Amelia’s dream of flying solo across the Atlantic was realised in 1932 when she became the first woman (and second person after Charles Lindbergh) to do so. The flight wasn’t without its challenges – including bad weather, a fuel leak and a faulty altitude gauge. When Amelia landed on the coast of Ireland 15 hours later, a farmer asked if she had come far. He could hardly believe it when she said ‘Only from America’! Amelia received many awards for her feat.
In 1935, Amelia also became the first person to fly solo across the Pacific. But she still wasn’t satisfied. In 1937, she set out to become the first woman to fly around the world. She left from Miami, Florida, with her navigator, Fred Noonan. They made it to New Guinea in the South Pacific and then took off for Howland Island, but were never seen again. Despite an extensive search for several weeks, they were never found, and 18 months later were declared missing, presumed dead.
There have been many theories about what happened. Most people think they ran out of fuel and crashed into the Pacific Ocean. But others think they may have made it to the uninhabited Gardner Island. Amelia was just 39 when she disappeared, but her legacy lives on. Her strength, courage and determination have been an inspiration, particularly to women around the world, who have been encouraged to seek new horizons of their own.
Our Amelia Earhart Resources
This cartoon-style drawing of Amelia Earhart, the famous aviation pioneer, is a perfect activity for younger kids.
We've got all the important and interesting facts about Amelia Earhart written down on our simple two-page factsheet!
Amelia Earhart continues to be a role model for many women, but can the children write about who she was and why she was inspirational?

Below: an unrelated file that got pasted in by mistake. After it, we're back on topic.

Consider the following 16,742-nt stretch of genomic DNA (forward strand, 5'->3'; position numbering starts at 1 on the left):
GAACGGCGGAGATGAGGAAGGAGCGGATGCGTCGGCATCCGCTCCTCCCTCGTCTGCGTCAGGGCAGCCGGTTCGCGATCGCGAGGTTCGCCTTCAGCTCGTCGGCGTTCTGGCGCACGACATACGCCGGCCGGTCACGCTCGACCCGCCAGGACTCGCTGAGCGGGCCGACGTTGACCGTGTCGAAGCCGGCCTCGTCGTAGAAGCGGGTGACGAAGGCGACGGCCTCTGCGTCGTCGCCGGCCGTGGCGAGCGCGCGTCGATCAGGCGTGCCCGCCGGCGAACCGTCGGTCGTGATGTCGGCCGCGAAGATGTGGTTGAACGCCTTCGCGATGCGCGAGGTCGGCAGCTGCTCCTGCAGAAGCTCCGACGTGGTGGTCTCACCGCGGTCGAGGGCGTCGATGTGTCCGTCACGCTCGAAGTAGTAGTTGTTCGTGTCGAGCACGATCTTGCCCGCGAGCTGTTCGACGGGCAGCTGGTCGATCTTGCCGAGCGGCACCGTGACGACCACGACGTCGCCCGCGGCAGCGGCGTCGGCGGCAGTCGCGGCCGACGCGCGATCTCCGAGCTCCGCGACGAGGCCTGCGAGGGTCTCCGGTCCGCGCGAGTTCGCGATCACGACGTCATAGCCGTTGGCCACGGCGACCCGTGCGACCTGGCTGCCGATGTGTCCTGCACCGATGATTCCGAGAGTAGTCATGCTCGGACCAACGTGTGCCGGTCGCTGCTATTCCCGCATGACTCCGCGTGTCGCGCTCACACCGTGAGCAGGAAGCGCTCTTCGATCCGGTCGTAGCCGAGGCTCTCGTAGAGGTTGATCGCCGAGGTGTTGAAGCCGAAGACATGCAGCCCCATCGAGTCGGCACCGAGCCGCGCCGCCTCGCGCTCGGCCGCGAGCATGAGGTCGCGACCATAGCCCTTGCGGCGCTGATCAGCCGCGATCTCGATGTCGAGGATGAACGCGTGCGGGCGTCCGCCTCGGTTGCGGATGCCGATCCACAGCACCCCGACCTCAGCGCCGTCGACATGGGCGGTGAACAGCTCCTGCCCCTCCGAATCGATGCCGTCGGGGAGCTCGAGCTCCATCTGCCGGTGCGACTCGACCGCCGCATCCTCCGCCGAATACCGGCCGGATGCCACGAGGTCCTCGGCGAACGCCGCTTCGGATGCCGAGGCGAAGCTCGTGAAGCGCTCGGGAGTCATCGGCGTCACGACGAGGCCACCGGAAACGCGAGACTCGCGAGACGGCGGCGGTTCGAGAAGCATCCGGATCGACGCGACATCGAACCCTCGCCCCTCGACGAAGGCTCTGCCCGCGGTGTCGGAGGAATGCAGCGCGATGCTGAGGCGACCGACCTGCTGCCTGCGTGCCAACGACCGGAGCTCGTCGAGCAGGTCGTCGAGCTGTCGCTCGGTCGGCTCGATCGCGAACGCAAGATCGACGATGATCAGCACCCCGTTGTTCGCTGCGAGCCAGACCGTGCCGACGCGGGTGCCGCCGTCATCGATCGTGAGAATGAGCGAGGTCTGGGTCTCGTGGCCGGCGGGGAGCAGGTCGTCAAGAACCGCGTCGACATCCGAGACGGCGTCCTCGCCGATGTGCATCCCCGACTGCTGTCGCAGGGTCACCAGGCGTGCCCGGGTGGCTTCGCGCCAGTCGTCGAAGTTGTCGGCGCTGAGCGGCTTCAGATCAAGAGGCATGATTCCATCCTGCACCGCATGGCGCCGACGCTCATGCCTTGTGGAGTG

We're sure Amelia Earhart would have some interesting tales to tell if she was around today! Our worksheet asks the children to imagine a talk show scenario where they imagine they are interviewing her!
Kids can write a newspaper report about one of Amelia Earhart's adventures using our newspaper writing prompt.
Our simple posters are perfect for introducing famous people to younger children. Print this simple poster of Amelia Earhart (and her plane!) and use in displays and topic work.
This lovely poster shows Amelia Earhart where she loved being best - in her aeroplane - and about to do what she loved doing best - flying!
"What do dreams know of boundaries?". This is possibly one of our most stunning quote posters, featuring a quote by Amelia Earhart, and an incredible picture of a plane flying across the clouds...
"The most effective way to do it, is to do it." A very wise quote from Amelia Earhart, but can the kids write about what they think it means, and rewrite it in their own words?
Have a go at rewriting the quote by Amelia Earhart on this worksheet, and write a little about what you think it means.
Write a creative story based on Amelia Earhart, or record some facts or information about her on this story paper.
Write about Amelia Earhart using our handy story paper, which features a wonderful black and white photograph of this incredible woman.
Do you know which year Amelia Earhart disappeared on her last flight? Mark this event, plus the remarkable moments and achievements in her life, on this timeline printable.
Pilot, pioneer, biplane - can you find these words, plus 9 others all to do with Amelia Earhart in this word search grid?
Here's a fact-finding worksheet on Amelia Earhart - a great introduction to a project for young children.
Use our Amelia Earhart writing paper to write down some interesting facts about this incredible woman, or a story based on one of her adventures? Choose from our colour or black and white versions.
Try to imagine that you are Amelia Earhart, and write a diary entry for your solo flight across the atlantic!
Amelia Earhart received the Distinguished Flying Cross from Congress as the first woman to fly solo nonstop across the Atlantic, but what else do you think she should have received an award for? Design your own medal here...